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Biologist Ernst-Ludwig Winnacker will be the first to take the reins of the ERC.

Dynamic Duo to Lead European Research Council

BERLIN--When the new European Research Council (ERC) sets sail next year, it will have the steady hand of a veteran science manager at its helm. The ERC's Scientific Council announced today that it has chosen biologist Ernst-Ludwig Winnacker, current president of the German funding agency the DFG, as the organization's first secretary-general. In an unexpected double appointment, the council said that Winnacker will serve for just half of the expected 5-year term. In July 2009, he will be succeeded by Spanish economist Andreu Mas-Colell, who will serve through 2011.

A new initiative of the European Union, the ERC is designed to serve as a sort of National Science Foundation for all of Europe, funding cutting-edge research while avoiding the bureaucratic tangles of current E.U. funding schemes. But it faces a tall task as it gets off the ground: It must prove that it can spend its €1 billion ($1.28 billion) yearly budget efficiently while keeping red tape to a minimum. The Scientific Council, which is made up of 22 leading scientists from across Europe, is charged with setting the rules and scientific guidelines for the ERC. The secretary-general will serve as a liaison between the Scientific Council and the Brussels bureaucrats, who will oversee the day-to-day operations of the ERC.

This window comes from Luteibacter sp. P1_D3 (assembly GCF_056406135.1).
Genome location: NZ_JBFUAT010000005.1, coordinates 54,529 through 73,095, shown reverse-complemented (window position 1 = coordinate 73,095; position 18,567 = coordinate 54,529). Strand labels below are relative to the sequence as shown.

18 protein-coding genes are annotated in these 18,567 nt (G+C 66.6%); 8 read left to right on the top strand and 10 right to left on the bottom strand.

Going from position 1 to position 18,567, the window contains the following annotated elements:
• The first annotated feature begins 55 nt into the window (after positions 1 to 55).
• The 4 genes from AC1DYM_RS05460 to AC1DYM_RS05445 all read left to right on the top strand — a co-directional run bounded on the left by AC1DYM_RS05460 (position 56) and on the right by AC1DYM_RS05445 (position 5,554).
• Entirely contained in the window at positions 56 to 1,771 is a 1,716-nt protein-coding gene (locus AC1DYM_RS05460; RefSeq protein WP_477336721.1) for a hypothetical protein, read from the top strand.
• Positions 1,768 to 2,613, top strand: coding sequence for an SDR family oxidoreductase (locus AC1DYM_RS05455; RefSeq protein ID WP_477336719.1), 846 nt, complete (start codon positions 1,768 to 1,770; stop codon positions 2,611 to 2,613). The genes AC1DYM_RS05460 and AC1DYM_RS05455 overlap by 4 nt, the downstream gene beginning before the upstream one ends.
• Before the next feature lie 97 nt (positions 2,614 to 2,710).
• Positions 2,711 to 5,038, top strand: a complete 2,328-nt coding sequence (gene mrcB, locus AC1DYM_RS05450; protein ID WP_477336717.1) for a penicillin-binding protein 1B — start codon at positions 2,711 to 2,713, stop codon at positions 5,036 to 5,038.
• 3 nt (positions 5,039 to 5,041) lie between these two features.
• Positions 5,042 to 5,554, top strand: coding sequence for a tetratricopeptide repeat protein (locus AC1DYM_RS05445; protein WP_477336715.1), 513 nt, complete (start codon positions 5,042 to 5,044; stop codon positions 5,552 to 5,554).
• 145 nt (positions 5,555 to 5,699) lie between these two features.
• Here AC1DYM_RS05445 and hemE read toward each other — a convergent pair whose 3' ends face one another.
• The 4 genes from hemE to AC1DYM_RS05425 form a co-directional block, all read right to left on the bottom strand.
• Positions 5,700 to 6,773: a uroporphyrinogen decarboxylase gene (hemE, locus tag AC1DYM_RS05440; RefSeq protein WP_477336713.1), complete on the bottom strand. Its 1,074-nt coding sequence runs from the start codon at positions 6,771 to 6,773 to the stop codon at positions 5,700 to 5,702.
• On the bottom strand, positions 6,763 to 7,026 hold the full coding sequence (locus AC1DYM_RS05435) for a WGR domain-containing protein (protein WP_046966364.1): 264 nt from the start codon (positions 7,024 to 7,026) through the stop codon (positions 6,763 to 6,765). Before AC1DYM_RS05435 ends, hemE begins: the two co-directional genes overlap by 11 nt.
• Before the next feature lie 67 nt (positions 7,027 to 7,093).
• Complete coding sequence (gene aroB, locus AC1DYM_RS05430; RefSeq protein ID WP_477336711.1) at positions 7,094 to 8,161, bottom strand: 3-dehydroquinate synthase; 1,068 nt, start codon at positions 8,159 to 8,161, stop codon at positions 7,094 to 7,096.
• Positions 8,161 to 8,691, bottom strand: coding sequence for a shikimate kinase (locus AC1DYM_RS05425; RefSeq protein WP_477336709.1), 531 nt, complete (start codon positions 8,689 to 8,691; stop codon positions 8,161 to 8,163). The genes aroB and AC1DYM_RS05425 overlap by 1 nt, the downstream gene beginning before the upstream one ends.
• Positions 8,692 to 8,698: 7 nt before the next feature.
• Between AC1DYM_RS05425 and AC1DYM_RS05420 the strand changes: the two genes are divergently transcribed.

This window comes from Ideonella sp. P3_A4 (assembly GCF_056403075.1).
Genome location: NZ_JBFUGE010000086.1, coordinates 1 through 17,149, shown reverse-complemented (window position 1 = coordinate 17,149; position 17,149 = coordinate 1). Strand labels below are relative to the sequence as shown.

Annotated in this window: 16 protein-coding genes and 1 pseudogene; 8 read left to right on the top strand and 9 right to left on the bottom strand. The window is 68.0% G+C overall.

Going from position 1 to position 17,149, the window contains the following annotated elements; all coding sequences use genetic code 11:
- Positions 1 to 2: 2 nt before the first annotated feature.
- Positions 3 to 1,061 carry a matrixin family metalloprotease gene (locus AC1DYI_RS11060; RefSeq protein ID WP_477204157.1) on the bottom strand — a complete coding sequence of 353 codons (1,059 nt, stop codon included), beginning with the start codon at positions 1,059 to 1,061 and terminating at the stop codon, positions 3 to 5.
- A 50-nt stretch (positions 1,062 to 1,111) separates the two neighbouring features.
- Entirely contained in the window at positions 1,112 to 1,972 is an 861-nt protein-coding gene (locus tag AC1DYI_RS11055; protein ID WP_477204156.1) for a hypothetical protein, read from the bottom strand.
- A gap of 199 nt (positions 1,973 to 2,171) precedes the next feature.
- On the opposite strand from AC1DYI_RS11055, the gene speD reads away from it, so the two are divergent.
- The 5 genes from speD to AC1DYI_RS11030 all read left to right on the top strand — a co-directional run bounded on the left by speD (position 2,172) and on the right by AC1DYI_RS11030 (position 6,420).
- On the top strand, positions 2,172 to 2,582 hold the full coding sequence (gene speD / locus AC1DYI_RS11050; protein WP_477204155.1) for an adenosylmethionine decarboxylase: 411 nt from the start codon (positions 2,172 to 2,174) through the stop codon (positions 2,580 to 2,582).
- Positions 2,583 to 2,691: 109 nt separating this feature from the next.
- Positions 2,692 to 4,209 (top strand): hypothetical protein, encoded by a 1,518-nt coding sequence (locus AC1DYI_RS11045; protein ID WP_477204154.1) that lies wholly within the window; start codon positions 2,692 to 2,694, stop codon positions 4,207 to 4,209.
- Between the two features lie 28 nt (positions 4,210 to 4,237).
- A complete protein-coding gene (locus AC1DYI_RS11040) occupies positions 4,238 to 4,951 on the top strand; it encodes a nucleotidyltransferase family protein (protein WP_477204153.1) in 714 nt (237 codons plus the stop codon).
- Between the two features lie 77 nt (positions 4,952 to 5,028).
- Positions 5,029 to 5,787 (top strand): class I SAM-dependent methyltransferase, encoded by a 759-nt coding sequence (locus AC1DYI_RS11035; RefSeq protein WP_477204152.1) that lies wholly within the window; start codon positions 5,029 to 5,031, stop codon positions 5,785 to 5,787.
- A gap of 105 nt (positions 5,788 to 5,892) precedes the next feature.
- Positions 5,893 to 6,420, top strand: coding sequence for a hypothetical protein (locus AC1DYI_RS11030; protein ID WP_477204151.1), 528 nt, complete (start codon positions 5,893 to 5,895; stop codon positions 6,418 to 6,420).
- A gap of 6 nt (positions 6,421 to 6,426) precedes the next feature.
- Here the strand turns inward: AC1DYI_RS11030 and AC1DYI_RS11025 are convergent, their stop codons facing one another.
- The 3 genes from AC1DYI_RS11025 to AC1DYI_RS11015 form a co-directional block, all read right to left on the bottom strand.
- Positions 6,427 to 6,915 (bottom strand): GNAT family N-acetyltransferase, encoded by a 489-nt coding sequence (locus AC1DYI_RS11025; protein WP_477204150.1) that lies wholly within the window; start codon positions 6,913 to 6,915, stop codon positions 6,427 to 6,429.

Winnacker, 65, has earned good reviews as head of the DFG for the past 9 years. He had already announced his plans to step down as DFG president at the end of this year and was widely regarded as a leading candidate for the secretary-general job. Mas-Colell, a well-known economist, is a professor at the University Pompeu Fabra in Barcelona and was commissioner for universities and research for Catalonia from 1999 to 2003.

Both choices will provide the young organization with strong leadership, says Frank Gannon of the European Molecular Biology Organization in Heidelberg, Germany. Mas-Colell has been a strong advocate for increased research funding, he says, and Winnacker is "a solid appointment of someone who knows how to manage science at the highest level." Gannon says Winnacker is well-positioned to fight for the ERC in the face of possible political meddling in the first few years: "He will not be pushed around."

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